On the Giza Plateau outside Cairo, thousands of Egyptians are laboring in the shadow of the pyramids to erect a monument worthy of the pharaohs.
The Grand Egyptian Museum has been under construction for well over a decade and is intended to showcase Egypt’s ancient treasures while drawing tourists to help fund its future development.
But the project has been subject to repeated delays, with a “soft opening” planned for next year scrapped in favor of a more triumphant inauguration in 2020. Costs have meanwhile soared from an initial $650 million to well over $1 billion, with most of the financing coming from Japan.
It’s the latest mega-project to be championed by President Abdel-Fattah el-Sissi, who is wagering that massive investments in infrastructure will revive an economy weakened by decades of stagnation and battered by the unrest that followed the 2011 uprising.
The museum is a series of towering concrete halls that will eventually hold some 50,000 artifacts, including the famed mask of Tutankhamen — popularly known as King Tut — and other treasures currently housed in the century-old Egyptian Museum in Cairo’s congested Tahrir Square.
The hope is that tourists will stay awhile, and provide the foreign currency Egypt needs to buttress its economy.
“It’s a place where you can linger to enjoy ancient Egypt,” project director Tarek Tawfik said on a recent tour of the site, which will also include a conference center, a cinema, 28 shops, 10 restaurants and a boutique hotel.
Giant windows open onto the 5,000-year-old pyramids, and the museum will feature an intact wooden ship and a towering statue of Ramses II.
Tawfik describes it as “a fantastic experience of ancient Egypt in a very modern building that provides all kind of modern, comfortable functions.”
That would mark a major change from the current setup, in which tourists visiting the pyramids and the Sphinx are routinely hassled by touts and camel-drivers.
Tourists are gradually returning to Egypt, but the industry has yet to recover from the 2011 uprising, which toppled longtime autocrat Hosni Mubarak and ushered in a period of instability, culminating in the military overthrow of the country’s first freely elected president, an Islamist whose brief rule sparked mass protests.
El-Sissi has presided over an unprecedented crackdown on dissent.
Political demonstrations, heavily restricted under a 2013 law, are now unheard of.
A Sinai-based insurgency that gathered steam after Morsi’s overthrow has carried out a series of attacks in recent years, mainly on security forces and Christians, but has only rarely targeted foreign tourists.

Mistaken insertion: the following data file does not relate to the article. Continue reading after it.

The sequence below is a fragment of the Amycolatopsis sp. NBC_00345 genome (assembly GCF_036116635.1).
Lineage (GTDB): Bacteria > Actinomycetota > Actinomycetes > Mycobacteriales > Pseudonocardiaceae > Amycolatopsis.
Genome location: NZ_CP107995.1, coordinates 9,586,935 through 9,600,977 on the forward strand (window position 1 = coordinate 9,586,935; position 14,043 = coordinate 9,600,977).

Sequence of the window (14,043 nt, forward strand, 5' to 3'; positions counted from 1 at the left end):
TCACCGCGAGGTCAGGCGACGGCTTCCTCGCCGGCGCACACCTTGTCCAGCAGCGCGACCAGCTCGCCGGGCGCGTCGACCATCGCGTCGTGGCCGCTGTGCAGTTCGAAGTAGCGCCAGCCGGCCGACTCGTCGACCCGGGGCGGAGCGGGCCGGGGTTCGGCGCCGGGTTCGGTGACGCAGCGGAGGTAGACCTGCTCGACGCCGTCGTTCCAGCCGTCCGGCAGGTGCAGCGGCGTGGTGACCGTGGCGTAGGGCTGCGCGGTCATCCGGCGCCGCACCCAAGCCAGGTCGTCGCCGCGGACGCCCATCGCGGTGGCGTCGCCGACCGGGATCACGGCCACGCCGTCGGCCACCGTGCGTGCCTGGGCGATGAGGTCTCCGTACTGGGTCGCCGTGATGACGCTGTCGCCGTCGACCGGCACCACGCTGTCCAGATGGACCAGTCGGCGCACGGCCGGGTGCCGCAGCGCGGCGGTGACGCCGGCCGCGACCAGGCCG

El-Sissi has meanwhile sought to use large-scale projects to bolster the image of the state — with mixed results.
A trumpeted expansion of the Suez Canal in 2015 has yet to deliver the soaring revenues the government promised, as global trade has eased.
A grandiose new administrative capital under construction outside Cairo is still in the early stages, with negligible foreign investment and foreign embassies not keen to move so far out into the desert.
Egypt’s pharaonic heritage remains a major draw, however, and Tawfik expects the museum to attract 8 million people a year once it opens.
An estimated 8 million tourists will have visited Egypt in 2018, an increase from previous years but well below a peak of 14.7 million before the 2011 uprising.
Egypt’s multi-national construction giant Orascom built the museum, with initial loans from the Japanese government of $320 million in 2006 and $450 million in 2016.
The Japanese continue to advise on the museum’s development and artifact restoration, but it is unclear who will provide the additional financing for the project, with costs now estimated at $1.1 billion.
A bidding process is underway to find someone to operate the site.
Much of the financing may end up coming from the military or affiliated companies, which play a major role in the economy and have been heavily involved in other mega-projects.
The Associated Press spent several weeks seeking permission to visit the museum, which was ultimately granted by the military.
Tawfik said the military is helping with “value engineering” — the sourcing of local components like stone cladding and materials to reduce reliance on more expensive imports.
Egypt floated its currency in 2016 in order to secure a bailout from the International Monetary Fund, leading to a devaluation that has taken a heavy toll on poor and middle-class Egyptians.
“Today, despite all the increases in costs and the floating of the Egyptian pound, it’s quite amazing that the project will be completed, thanks to good management and value engineering,” he said.